California budget: Is state official right to withhold paychecks?

The California budget passed by the Legislature June 15 was not balanced, so lawmakers must forfeit their pay until they pass one that is, said Controller John Chiang Tuesday.

By , Staff writer

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    Controller John Chiang discusses his decision in Sacramento, Calif., Tuesday to halt paychecks for all 120 state lawmakers after they failed to come up with a balanced budget by the June 15 deadline.
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Adding a fresh twist to the California budget saga, California lawmakers must forfeit their pay from June 15 until they pass a balanced budget, a state official ruled Tuesday.

The decision by state Controller John Chiang (D) was a first test of November's voter-approved Proposition 25, which mandates that state legislators pass a balanced budget by June 15 or lose their pay for each day of delay.

In fact, the Democrat-controlled Legislature did pass a budget by the June 15 deadline – the first on-time state budget in 25 years. But Democratic Gov. Jerry Brown vetoed it, saying it was filled with gimmicks. Controller Chiang in effect agreed Tuesday, saying the budget did not balance expenditures and revenues and therefore did not meet the requirements of Prop. 25.

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Several political analysts say Chiang made the harder of two choices, alientating his fellow Democrats and putting political pressure squarely on them.

“John Chiang made a gutsy but popular decision today,” says Robert Stern, president of the Center for Governmental Studies. “He recognized that this budget really wasn’t balanced and was only strung together to meet the deadline. He will not be a welcome guest in the Capitol, but most of the state will applaud this move since most Californians don’t believe the legislators should be paid for anything they do.”

The decision is sure to face a legal challenge from Democratic lawmakers, who say the law does not adequately define a “balanced budget.” Some experts raise similar questions.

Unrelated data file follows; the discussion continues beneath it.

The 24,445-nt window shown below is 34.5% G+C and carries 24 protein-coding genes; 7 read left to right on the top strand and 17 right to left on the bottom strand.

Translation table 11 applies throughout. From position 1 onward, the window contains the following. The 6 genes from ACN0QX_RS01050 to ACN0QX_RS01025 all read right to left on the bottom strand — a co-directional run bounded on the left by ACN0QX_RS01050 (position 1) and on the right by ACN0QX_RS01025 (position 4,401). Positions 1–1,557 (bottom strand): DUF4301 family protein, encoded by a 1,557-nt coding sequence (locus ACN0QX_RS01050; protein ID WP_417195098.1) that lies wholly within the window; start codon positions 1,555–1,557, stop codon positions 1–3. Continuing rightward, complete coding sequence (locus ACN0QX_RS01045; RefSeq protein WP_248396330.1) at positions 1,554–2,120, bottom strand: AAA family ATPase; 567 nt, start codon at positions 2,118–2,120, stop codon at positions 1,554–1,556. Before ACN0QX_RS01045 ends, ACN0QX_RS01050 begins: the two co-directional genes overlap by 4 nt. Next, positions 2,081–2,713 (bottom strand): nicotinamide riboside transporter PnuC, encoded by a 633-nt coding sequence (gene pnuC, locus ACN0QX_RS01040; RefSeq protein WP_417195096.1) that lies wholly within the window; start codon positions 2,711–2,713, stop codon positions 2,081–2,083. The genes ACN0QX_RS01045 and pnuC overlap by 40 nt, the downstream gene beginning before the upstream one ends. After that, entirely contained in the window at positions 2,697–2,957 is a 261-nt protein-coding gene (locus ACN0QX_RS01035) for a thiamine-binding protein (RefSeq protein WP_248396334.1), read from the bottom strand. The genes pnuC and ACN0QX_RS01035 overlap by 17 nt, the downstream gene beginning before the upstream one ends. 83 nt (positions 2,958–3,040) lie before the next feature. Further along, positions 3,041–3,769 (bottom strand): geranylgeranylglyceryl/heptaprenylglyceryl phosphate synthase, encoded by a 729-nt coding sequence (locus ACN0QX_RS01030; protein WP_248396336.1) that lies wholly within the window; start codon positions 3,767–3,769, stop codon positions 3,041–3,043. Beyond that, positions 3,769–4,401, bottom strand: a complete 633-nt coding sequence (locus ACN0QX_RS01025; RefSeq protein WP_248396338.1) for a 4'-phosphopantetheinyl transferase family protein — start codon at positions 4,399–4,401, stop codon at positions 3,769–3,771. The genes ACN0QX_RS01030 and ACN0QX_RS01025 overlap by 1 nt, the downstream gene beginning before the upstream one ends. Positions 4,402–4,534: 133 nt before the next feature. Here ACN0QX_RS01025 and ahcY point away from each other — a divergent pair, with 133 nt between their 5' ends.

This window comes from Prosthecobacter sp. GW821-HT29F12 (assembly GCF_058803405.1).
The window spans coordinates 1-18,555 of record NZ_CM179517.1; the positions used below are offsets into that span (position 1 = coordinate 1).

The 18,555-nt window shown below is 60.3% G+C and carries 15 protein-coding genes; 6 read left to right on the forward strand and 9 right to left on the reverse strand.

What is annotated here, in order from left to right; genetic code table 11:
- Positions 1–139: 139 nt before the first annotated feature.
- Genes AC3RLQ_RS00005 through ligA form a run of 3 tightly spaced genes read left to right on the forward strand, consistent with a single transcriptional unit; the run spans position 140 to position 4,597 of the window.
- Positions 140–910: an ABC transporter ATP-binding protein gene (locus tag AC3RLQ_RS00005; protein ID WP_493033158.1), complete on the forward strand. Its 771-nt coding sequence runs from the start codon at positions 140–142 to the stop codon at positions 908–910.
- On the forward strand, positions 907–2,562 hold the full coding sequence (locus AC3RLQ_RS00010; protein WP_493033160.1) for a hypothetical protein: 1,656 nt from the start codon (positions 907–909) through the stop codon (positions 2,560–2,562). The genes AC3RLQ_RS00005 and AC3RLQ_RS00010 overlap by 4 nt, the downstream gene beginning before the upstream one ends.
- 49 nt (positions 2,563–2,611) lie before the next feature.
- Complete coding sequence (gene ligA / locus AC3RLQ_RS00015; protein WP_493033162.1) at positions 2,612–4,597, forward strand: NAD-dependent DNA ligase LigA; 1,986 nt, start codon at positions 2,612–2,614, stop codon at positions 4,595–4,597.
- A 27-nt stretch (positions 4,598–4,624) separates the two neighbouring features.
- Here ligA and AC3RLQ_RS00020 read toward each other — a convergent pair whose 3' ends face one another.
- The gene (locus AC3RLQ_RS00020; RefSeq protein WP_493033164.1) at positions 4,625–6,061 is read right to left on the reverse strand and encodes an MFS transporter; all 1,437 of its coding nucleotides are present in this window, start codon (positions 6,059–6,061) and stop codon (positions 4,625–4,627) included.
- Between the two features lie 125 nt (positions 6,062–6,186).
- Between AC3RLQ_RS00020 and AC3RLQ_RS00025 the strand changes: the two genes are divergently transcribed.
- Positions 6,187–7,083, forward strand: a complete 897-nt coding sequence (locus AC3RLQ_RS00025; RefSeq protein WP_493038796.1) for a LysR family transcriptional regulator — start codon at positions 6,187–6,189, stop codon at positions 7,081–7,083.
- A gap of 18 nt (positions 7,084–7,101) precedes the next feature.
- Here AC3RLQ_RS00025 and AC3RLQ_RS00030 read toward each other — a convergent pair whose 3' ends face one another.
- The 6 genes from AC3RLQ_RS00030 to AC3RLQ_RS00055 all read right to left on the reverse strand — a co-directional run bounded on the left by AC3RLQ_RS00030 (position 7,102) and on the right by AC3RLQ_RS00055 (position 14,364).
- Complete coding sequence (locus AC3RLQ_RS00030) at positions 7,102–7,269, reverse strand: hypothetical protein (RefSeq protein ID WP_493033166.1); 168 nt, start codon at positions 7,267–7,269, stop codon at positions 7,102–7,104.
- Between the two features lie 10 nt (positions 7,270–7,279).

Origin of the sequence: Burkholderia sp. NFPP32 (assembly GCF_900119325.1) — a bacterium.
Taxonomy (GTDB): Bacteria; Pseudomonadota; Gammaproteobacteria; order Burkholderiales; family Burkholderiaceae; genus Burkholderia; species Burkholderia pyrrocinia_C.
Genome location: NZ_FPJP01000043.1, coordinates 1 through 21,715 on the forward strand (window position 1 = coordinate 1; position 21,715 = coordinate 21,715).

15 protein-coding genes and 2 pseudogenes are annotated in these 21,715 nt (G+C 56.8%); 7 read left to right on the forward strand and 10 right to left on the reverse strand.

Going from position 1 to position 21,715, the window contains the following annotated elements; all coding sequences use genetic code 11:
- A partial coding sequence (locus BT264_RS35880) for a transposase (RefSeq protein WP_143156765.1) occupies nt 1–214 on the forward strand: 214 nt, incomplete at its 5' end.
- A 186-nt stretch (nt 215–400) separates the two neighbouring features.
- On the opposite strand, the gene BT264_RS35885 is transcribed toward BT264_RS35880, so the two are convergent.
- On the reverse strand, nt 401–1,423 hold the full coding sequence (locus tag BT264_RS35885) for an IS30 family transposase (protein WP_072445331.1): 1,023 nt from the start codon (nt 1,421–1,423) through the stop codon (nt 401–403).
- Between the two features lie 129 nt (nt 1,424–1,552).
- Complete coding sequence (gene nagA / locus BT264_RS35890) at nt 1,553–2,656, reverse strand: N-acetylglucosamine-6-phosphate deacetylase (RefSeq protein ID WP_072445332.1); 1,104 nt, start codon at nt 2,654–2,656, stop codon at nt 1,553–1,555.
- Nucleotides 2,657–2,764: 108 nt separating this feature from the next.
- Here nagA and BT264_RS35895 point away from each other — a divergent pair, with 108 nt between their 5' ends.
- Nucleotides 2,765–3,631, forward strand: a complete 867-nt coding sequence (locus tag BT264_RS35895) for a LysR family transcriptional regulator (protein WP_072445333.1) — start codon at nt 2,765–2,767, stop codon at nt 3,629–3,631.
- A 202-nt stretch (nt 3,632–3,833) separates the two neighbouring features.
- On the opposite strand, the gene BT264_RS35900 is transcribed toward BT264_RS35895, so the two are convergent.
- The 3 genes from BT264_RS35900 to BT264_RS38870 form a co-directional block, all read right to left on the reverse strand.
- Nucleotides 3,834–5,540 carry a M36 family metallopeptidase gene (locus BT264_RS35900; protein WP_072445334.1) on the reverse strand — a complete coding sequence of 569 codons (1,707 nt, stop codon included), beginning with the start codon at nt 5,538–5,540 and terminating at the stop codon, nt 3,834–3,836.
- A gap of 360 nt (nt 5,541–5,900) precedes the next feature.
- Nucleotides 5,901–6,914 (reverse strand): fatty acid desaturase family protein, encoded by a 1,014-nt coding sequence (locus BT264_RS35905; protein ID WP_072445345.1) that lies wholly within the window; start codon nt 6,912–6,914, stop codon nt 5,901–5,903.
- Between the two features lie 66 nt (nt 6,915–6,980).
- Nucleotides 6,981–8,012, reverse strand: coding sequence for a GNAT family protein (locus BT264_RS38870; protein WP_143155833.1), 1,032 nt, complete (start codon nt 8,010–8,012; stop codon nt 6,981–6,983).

“The law is written in shades of gray, and this is the first test of its validity,” says Barbara O’Connor, director emeritus of the Institute for Study of Politics and Media at California State University, Sacramento. “My question is: What happens if the controller is not of the majority party and doesn’t like the philosophy behind those that passed the budget?”

Chiang tried explicitly to address that concern.

“Nothing in the Constitution or state law gives the state controller the authority to judge the honesty, legitimacy, or viability of a budget," he said. "The controller can only determine whether the expected revenues will equal or exceed planned expenditures in the budget, as required by ... the Constitution.

“While the vetoed budget contains solutions of questionable achievability – and some to which I am personally opposed – current law provides no authority for my office to second-guess them in my enforcement of Proposition 25,” he added. “My job is not to substitute my policy judgment for that of the Legislature and the governor, rather it is to be the honest broker of the numbers.”

His conclusion: “The numbers simply did not add up, and the Legislature will forfeit their pay until a balanced budget is sent to the governor.”

In short, he said the budget planned to spend $89.75 while taking in $87.9 billion, leaving the state $1.85 billion short.

“He made the decision that voters thought they were getting when they approved Prop. 25,” says Sherry Bebitch Jeffe, a political scientist at the School of Policy, Planning, and Development at the University of Southern California. “They clearly wanted to punish legislators for not passing a budget on time, and this is what they got."

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